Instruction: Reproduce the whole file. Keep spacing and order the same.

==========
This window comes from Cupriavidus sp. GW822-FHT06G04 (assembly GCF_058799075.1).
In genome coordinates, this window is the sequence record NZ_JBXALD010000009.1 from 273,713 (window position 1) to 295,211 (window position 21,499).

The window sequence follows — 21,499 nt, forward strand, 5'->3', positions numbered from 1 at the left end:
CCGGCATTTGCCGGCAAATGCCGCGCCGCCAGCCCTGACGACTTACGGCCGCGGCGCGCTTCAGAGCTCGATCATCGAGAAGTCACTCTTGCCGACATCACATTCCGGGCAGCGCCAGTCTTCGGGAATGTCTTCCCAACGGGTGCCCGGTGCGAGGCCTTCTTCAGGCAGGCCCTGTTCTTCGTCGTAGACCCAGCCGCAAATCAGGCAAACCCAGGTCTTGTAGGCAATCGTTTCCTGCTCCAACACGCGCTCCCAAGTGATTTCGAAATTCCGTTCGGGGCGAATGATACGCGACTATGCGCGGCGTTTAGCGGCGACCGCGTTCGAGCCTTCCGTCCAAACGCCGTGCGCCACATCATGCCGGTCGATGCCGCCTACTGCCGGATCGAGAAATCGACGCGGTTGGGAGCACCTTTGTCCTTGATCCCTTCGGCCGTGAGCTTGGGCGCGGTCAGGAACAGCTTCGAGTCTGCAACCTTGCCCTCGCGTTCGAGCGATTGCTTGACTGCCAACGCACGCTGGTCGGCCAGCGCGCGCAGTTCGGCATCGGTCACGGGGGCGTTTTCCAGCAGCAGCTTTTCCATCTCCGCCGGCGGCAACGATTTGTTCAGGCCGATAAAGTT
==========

This window comes from Cupriavidus sp. GW822-FHT06G04 (assembly GCF_058799075.1).
In genome coordinates, this window is the sequence record NZ_JBXALD010000009.1 from 273,713 (window position 1) to 295,211 (window position 21,499).

The window sequence follows — 21,499 nt, forward strand, 5'->3', positions numbered from 1 at the left end:
CCGGCATTTGCCGGCAAATGCCGCGCCGCCAGCCCTGACGACTTACGGCCGCGGCGCGCTTCAGAGCTCGATCATCGAGAAGTCACTCTTGCCGACATCACATTCCGGGCAGCGCCAGTCTTCGGGAATGTCTTCCCAACGGGTGCCCGGTGCGAGGCCTTCTTCAGGCAGGCCCTGTTCTTCGTCGTAGACCCAGCCGCAAATCAGGCAAACCCAGGTCTTGTAGGCAATCGTTTCCTGCTCCAACACGCGCTCCCAAGTGATTTCGAAATTCCGTTCGGGGCGAATGATACGCGACTATGCGCGGCGTTTAGCGGCGACCGCGTTCGAGCCTTCCGTCCAAACGCCGTGCGCCACATCATGCCGGTCGATGCCGCCTACTGCCGGATCGAGAAATCGACGCGGTTGGGAGCACCTTTGTCCTTGATCCCTTCGGCCGTGAGCTTGGGCGCGGTCAGGAACAGCTTCGAGTCTGCAACCTTGCCCTCGCGTTCGAGCGATTGCTTGACTGCCAACGCACGCTGGTCGGCCAGCGCGCGCAGTTCGGCATCGGTCACGGGGGCGTTTTCCAGCAGCAGCTTTTCCATCTCCGCCGGCGGCAACGATTTGTTCAGGCCGATAAAGTT